The second exhibition room is dedicated to a series of drawings of various formats on paper with pencil, colored pencil and lithographic chalk, which again addresses the theme of the first room and continues it in a mosaic-like manner. The individual drawings show dreamlike scenes, such as a sand castle on the shore of a turbulent sea (The Sand Castle, 70 x 50 cm) or a ship in a narrow bay with rough winding rocks and a deep black sea (The Boat in the Rocks 1984, 70 x 50 cm). The scenes appear fleeting, as if fished from an ephemeral stream of thought. In the work The Default Brain V, On the Blanket with the Dog (70 x 50 cm), a young man is depicted resting in absolute relaxation on a plump blanket. Lying on his back and wearing casual street clothes, he appears to be engrossed in a brief sleep while a dog, also slumbering, nestles against him. Above his head hovers an inkblot pattern, as used in the so-called Rorschach test in psychodiagnostics to determine personality. While the blanket in its form and the dynamic hatching with lithographic chalk is reminiscent of a brain and its coils, the floating ink pattern with its flowing, silk-pale aesthetics seems like a visualization of a dream.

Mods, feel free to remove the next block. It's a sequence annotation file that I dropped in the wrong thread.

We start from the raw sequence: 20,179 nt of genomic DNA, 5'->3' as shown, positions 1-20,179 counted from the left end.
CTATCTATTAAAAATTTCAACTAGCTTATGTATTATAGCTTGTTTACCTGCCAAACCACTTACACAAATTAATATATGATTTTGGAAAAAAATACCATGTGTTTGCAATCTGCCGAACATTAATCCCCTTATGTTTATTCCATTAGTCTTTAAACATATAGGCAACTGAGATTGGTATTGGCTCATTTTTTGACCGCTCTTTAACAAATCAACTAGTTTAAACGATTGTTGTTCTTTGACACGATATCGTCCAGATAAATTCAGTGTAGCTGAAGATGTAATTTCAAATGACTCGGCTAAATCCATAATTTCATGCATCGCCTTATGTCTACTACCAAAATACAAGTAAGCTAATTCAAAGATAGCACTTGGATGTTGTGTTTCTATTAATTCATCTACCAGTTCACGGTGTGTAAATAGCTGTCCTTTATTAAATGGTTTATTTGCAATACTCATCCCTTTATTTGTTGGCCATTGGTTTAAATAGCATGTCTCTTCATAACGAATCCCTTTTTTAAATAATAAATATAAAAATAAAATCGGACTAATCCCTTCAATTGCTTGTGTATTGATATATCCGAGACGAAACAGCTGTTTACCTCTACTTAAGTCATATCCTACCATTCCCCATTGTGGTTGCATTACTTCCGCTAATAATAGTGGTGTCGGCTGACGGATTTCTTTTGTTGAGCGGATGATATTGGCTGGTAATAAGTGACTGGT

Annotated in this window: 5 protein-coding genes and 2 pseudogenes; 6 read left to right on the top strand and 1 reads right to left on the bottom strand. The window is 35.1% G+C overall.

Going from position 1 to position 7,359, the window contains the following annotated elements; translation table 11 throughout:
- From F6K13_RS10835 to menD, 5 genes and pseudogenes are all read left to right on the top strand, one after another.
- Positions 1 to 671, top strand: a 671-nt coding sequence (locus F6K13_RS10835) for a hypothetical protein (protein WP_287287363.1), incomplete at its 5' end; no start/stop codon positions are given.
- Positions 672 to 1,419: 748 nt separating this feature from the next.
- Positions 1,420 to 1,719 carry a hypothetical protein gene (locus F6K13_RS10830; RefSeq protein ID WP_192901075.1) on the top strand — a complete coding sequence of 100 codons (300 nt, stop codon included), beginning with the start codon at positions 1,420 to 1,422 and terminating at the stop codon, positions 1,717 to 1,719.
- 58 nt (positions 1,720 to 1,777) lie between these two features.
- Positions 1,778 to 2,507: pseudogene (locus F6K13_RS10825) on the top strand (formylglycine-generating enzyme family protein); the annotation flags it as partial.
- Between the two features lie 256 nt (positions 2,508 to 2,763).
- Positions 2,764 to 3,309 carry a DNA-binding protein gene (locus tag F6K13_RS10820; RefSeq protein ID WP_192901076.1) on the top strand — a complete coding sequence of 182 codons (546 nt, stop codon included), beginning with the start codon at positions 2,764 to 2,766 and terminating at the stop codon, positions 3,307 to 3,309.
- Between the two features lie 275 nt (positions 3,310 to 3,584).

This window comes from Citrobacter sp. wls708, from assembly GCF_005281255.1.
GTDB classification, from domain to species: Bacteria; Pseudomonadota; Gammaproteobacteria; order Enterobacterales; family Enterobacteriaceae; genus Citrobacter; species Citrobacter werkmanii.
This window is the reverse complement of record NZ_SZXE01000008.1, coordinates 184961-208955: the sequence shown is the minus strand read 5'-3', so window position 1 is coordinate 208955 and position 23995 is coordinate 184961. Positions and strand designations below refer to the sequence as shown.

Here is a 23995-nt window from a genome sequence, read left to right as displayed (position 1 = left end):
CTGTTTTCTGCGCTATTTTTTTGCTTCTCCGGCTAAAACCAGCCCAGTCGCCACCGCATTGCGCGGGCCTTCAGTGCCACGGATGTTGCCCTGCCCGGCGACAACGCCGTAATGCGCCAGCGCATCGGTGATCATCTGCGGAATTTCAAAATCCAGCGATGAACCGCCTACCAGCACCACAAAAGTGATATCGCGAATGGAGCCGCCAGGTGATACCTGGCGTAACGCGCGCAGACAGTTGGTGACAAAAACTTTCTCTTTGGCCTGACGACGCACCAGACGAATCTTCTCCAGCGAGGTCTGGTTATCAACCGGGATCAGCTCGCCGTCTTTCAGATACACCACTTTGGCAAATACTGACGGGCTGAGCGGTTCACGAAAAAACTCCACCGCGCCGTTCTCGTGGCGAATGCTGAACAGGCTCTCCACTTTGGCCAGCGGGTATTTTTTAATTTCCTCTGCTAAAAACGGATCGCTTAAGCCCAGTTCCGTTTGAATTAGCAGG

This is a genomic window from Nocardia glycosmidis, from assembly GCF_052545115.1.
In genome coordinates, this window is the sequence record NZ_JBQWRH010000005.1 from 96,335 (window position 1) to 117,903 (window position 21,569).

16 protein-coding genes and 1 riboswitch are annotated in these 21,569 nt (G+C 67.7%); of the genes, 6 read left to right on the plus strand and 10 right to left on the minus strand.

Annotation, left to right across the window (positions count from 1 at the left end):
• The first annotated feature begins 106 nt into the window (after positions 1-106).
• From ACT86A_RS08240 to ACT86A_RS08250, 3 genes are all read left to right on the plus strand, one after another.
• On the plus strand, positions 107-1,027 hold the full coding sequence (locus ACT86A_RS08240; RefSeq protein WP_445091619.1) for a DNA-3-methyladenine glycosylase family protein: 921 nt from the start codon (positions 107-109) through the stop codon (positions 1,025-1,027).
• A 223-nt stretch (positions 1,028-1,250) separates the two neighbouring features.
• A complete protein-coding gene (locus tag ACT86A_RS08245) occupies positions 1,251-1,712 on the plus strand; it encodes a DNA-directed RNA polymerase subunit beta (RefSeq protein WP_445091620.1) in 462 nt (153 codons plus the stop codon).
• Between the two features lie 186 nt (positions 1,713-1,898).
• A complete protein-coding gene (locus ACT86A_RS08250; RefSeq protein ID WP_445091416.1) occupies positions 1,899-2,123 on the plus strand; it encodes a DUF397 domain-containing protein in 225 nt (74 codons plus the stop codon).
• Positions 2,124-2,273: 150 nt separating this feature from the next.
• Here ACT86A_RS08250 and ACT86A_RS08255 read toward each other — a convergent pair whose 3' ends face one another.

The purple coastal landscape in Freud’s Sofa (70 x 50 cm) also appears to show a dream, despite the absence of a sleeping protagonist. In the lower half of the picture there is an interior with a sofa bed, which gives a glimpse of Freud’s characteristic living room. The soft contours of the landscape’s surfaces, worked out with chalk, contrast sharply with the patterns and small objects drawn in detail with pencil in the cluttered interior. Other works with variations of the Rorschach patterns conclude the circle of this cycle of works, in which each work refers to the other and forms poetic parallels. The immersive effect of the exhibition on the viewer is underlined by the sounds of the musical composition by Thomas Kuratli/ Pyrit.